To bring science and religion together into a new unity requires a new level of consciousness, a new type of person, one who is free of the Adam myth and its corresponding misogyny. This is where transhumanism can play a profound role. To guide my thoughts, I turn to the social philosopher Donna Haraway who, in 1990, wrote a cyborg manifesto in which she saw a way forward for gender equality through technology. A cyborg is a hybrid of biology and machine and can range from humans with pacemakers and prostheses to robo-humans. Haraway uses the hybridization of the cyborg as a symbol of overcoming the dualisms of Western thought, including patriarchy, colonialism, essentialism and naturalism. According to Haraway, the cyborg symbolizes a reconstruction of gender, moving away from Western patriarchal essentialism and toward "the utopian dream of the hope for a world without gender,” a world where gender is not defining of identity but transcended by lines of affinity. The cyborg is a creature in a post-gender world; it has no origin story such as original perfection, bliss, falleness and death and is free from the defining limits of nature. Cyborg imagery can suggest a way out of the maze of dualisms in which we have explained our bodies and our tools to ourselves. According to Haraway, cyborgs can now construct their own identity by choice and not fear.

The emergence of the cyborg, the machine-human hybrid, is the emergence of a new type of person. The extension of human personhood into technology, whether on the level of personal enhancement (such as a pacemaker or knee implant) or social networking, means the lines between the mechanical and biological are being increasingly erased. Whereas in the past the machine was an inert device radically distinct from the human and developed to aid human function, today machine and human form the hybrid cyborg, transcending the limits of biology, including gender.  

The new merger between machine and human is changing the way we think about ourselves in relation to the other and thus changing the way we think about human gender and identity. With the emergence of cyborgs, the biological boundaries of gender are becoming less constraining. As humans extend their personal lives into technology, the brain is changing its wires of perception. Given a sufficient amount of time, the human community will not only look quite different but gender equality will become normative because the sharp biological limits will be transcended. The emergence of cybersapiens and a new consciousness of gender are giving rise to a new sense of personhood and community. I anticipate that the myth of Adam and the male pursuit of perfection will eventually be considered a lower level of human evolution, perhaps an earlier form of Homo sapiens.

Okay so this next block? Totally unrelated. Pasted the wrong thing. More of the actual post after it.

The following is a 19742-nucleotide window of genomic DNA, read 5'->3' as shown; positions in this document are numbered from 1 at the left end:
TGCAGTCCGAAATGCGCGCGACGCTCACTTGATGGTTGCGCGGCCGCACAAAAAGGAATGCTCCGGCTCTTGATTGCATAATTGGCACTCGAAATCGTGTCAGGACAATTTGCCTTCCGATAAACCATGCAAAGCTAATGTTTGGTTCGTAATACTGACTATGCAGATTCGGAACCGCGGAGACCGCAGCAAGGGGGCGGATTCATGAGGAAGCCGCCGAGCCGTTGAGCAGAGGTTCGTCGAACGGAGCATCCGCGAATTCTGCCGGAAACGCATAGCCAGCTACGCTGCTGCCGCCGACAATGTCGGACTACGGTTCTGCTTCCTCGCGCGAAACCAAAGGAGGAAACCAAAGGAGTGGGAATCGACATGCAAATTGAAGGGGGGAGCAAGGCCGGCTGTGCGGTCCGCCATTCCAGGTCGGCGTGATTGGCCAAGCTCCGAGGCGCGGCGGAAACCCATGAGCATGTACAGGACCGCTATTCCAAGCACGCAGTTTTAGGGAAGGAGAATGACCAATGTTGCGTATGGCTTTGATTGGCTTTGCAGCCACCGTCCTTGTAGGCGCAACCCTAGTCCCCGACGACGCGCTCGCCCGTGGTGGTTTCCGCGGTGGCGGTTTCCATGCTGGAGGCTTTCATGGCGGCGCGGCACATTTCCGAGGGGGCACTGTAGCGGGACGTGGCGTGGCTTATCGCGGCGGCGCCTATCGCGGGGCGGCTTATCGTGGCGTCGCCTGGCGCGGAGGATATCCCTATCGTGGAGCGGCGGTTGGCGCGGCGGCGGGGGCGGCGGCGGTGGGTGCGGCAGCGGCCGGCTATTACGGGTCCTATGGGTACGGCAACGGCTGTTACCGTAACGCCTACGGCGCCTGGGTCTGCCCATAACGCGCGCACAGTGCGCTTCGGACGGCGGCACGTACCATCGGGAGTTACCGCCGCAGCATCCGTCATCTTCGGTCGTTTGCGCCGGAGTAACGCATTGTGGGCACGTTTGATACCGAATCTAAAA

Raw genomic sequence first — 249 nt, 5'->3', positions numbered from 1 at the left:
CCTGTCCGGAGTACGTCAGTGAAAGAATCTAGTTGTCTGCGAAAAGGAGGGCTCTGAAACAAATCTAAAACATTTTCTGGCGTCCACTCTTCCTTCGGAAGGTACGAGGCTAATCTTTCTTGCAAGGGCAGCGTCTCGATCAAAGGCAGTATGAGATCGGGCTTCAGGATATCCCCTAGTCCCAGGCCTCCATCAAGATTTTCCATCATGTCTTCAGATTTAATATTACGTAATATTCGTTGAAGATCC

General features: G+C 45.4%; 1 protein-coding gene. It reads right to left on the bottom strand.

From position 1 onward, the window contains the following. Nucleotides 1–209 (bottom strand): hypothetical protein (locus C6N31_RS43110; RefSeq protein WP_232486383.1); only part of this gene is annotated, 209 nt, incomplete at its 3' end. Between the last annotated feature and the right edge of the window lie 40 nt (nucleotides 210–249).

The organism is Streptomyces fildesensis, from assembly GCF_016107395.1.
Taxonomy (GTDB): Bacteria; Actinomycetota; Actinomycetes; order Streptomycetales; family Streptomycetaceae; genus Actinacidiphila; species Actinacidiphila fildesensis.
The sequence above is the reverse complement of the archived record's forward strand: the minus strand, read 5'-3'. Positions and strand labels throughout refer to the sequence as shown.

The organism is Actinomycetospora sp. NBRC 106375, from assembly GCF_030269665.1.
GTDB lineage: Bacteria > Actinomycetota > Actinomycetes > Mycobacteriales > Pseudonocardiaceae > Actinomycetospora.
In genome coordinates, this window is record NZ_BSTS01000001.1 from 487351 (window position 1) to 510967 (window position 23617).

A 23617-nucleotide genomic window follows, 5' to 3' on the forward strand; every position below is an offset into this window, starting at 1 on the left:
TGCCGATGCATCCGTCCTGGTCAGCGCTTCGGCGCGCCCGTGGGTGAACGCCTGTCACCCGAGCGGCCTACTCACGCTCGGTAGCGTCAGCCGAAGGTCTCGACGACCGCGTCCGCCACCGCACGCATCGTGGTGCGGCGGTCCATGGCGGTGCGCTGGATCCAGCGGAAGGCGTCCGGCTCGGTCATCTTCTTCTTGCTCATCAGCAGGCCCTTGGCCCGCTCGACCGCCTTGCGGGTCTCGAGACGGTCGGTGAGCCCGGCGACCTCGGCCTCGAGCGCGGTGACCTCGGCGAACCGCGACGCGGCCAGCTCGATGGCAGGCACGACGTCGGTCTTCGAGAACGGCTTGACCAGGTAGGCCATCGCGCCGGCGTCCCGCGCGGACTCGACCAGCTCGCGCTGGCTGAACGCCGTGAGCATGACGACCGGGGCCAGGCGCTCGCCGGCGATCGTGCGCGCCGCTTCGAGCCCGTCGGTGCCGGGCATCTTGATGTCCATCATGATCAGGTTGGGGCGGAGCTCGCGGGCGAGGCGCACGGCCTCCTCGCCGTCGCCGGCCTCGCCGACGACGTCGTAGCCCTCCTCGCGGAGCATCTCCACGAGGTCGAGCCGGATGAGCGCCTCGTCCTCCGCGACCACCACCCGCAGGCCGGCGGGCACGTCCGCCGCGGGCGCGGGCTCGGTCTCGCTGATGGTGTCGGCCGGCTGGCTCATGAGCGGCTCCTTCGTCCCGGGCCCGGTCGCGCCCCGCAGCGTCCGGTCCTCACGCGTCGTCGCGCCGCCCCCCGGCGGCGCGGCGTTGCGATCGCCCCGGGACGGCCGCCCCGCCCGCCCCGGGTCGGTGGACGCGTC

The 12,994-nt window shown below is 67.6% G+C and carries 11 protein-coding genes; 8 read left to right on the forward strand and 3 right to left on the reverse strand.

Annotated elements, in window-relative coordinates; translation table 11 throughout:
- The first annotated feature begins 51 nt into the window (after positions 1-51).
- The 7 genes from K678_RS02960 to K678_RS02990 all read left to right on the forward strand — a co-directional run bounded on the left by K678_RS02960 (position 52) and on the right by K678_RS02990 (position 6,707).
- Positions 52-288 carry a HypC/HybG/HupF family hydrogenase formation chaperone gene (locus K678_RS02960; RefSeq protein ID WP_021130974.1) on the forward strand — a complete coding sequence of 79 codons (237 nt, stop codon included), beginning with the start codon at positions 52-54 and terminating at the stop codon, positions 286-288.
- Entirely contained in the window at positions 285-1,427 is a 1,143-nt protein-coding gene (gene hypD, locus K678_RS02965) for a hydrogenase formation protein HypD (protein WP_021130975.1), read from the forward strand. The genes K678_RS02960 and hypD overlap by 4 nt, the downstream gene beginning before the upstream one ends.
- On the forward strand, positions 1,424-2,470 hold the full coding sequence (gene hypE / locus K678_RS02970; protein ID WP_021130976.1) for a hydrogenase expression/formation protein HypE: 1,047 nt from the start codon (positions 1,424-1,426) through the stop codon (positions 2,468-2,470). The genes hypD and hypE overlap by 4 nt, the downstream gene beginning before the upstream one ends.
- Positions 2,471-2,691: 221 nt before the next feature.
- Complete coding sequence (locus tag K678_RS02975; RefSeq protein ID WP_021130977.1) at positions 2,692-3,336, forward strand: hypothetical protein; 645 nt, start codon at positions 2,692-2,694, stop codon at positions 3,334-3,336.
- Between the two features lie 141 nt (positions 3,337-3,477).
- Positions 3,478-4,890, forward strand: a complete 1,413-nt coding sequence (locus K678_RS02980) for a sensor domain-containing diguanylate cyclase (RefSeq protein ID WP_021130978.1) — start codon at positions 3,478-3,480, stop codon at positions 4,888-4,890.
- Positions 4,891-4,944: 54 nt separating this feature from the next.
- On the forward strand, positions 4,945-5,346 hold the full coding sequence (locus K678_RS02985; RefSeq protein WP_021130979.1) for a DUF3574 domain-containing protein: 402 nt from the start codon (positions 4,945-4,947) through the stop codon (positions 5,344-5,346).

Technology is changing the shape of what we are and, in a sense, who we are – and in time, it will change the shape of the church as well. God has set up a system in which the creatures who transcend humans in the chain of evolution are creatures we are designing and creating, so that their act of transcending us is at the same time our own act of transcending ourselves. Autopoiesis or the making of ourselves is written into the very substance of nature, as well as into the fundamental code of human nature and technology, and gives us a clue to the nature of reality and the nature of God. We are not biologically determined; nature has an inner dimension of freedom and transcendence.

Transhuman technology signifies that reality is a process constituted by a drive for transcendence. Nature, in a sense, is never satisfied with itself; it always presses to be more and for novelty. When we participate in this drive for new possibilities, we participate also in God. This is the dimension of holiness in technology. When we are immersed in the drive for transcendence, we share in the ultimate depths of reality we call God. The myth of Adam has created enormous divisions in science and religion and has stifled human evolution. Transhumanist technologies, symbolized by the cyborg, provide hope for a more unified world ahead – if we develop and create technologies with this aim in mind.

[Ilia Delio, OSF, a Sister of St. Francis of Washington, D.C., is Haub Director of Catholic Studies and Visiting Professor at Georgetown University. Her recent publications include From Teilhard to Omega: Cocreating an Unfinished Universe and The Unbearable Wholeness of Being: God, Evolution and the Power of Love.]